South Korean researchers develop a simple and efficient process to make clean energy from carbon dioxide
A group of South Korean researchers on Tuesday said they have developed a simple and efficient process to make clean energy from carbon dioxide (CO2), which is cited as a major cause of global warming.
Research teams in South Korea led by Professor Kim Gun-tae from Ulsan National Institute of Science and Technology (UNIST) have developed a simple and efficient process to make clean energy from carbon dioxide (CO2), which is cited as a major cause of global warming. The system uses plain water, catalysts made from reusable and cheap zinc or aluminum, an easy to make membrane, and CO2 dissolved in water can produce electricity, pure hydrogen (H2) and even baking soda. A s per Mr. Kim Gun-tae, the chemical and electrochemical reactions in this new system are not complicated at all and the entire process can easily be expanded for commercial applications.
With the new method, a ton of waste CO2 can be transformed into US$200 worth of usable resources without environmental fallout. According to Mr. Kim, CO2 created by peoples breathing, from the burning of fossil fuel and by industries is a stable gas that is hard to change, but if it is dissolved in water, it can be made into something else. Without going into detail, the UNIST scientist said large local chemical companies and steel mills have shown considerable interest, as the process can deal with the large quantities of CO2 created in their manufacturing processes.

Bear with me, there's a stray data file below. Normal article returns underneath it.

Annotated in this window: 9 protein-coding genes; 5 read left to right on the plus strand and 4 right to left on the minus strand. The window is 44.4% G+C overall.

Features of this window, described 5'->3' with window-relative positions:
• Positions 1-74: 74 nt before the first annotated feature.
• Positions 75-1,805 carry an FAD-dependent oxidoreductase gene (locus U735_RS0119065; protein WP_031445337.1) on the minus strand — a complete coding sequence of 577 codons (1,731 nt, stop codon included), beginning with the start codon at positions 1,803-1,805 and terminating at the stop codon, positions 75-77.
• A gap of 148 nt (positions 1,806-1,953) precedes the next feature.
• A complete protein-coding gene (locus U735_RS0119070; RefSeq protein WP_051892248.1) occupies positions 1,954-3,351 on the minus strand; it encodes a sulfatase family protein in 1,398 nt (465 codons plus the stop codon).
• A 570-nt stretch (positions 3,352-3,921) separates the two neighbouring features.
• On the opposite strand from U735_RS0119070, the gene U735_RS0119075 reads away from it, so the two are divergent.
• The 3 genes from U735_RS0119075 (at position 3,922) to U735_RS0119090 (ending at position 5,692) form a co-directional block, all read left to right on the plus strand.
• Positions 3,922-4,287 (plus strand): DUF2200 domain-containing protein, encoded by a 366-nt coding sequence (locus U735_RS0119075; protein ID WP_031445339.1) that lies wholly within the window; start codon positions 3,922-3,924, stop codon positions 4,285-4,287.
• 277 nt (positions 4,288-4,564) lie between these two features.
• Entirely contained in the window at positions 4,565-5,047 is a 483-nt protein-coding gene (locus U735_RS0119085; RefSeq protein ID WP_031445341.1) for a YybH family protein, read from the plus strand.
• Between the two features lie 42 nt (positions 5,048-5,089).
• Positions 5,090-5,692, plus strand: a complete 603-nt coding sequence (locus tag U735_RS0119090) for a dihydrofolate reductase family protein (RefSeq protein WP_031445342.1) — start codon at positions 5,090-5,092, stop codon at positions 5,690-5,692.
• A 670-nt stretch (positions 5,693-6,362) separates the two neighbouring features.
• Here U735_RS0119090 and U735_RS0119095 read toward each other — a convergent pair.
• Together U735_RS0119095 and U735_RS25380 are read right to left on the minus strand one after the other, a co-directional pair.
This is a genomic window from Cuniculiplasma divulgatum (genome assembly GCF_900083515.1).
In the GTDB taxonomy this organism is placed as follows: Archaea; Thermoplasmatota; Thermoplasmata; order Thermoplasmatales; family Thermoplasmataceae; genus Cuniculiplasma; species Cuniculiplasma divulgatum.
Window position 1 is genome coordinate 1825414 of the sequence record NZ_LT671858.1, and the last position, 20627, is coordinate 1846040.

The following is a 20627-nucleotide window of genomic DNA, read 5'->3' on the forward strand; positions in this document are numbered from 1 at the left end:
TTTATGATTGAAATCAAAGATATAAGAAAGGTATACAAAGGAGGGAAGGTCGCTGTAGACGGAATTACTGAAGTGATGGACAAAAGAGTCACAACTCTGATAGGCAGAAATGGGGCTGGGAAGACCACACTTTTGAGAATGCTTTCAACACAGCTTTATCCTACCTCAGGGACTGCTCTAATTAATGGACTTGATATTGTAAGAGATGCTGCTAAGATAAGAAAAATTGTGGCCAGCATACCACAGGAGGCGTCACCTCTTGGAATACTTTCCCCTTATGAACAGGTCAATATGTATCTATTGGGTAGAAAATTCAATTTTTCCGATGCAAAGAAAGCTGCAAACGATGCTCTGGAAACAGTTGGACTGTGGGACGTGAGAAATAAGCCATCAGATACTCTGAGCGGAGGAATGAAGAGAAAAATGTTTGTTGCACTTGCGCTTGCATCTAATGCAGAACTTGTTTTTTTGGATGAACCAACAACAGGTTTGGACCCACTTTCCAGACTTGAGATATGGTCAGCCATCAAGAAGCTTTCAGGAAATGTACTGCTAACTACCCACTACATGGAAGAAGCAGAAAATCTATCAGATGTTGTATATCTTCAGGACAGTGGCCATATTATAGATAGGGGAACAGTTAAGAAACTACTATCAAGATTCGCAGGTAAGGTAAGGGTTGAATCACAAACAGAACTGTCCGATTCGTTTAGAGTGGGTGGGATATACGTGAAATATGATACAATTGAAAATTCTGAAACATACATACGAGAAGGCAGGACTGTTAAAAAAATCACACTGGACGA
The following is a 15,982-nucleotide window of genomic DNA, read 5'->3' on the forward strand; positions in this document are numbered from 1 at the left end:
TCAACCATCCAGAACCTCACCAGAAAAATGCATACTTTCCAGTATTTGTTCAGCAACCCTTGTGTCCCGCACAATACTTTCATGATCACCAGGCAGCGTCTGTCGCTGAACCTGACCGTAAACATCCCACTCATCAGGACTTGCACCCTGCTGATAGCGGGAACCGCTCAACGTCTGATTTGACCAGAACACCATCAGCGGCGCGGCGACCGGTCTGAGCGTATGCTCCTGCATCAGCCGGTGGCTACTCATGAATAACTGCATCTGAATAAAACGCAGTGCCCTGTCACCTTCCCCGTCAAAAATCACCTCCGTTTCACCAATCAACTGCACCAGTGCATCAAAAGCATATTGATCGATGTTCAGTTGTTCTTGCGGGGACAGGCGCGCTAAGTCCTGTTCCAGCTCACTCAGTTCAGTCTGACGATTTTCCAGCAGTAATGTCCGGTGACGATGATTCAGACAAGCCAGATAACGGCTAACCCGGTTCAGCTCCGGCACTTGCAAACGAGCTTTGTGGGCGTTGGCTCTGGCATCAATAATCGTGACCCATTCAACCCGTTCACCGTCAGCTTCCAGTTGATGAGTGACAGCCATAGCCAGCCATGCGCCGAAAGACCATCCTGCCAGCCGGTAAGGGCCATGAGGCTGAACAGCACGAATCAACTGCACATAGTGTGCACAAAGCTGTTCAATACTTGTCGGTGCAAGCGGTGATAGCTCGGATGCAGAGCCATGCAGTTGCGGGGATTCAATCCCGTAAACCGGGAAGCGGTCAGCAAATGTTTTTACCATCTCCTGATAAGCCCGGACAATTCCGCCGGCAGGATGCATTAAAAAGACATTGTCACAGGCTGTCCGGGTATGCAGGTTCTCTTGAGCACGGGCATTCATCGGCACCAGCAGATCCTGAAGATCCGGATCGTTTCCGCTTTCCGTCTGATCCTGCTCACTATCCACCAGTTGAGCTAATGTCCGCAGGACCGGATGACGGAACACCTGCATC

Companies have to pay taxes for CO2 they create and release into the atmosphere. With full-fledged support, the CO2 conversion process could be operational in about a year. Such a development, moreover, can help South Korea reduce its greenhouse gas emissions and stimulate growth of the capture, utilization and sequestration business sector. Due to its simplicity, the process can make it relatively cheap to build hydrogen charging stations across South Korea, which can be a boon for fuel cell cars.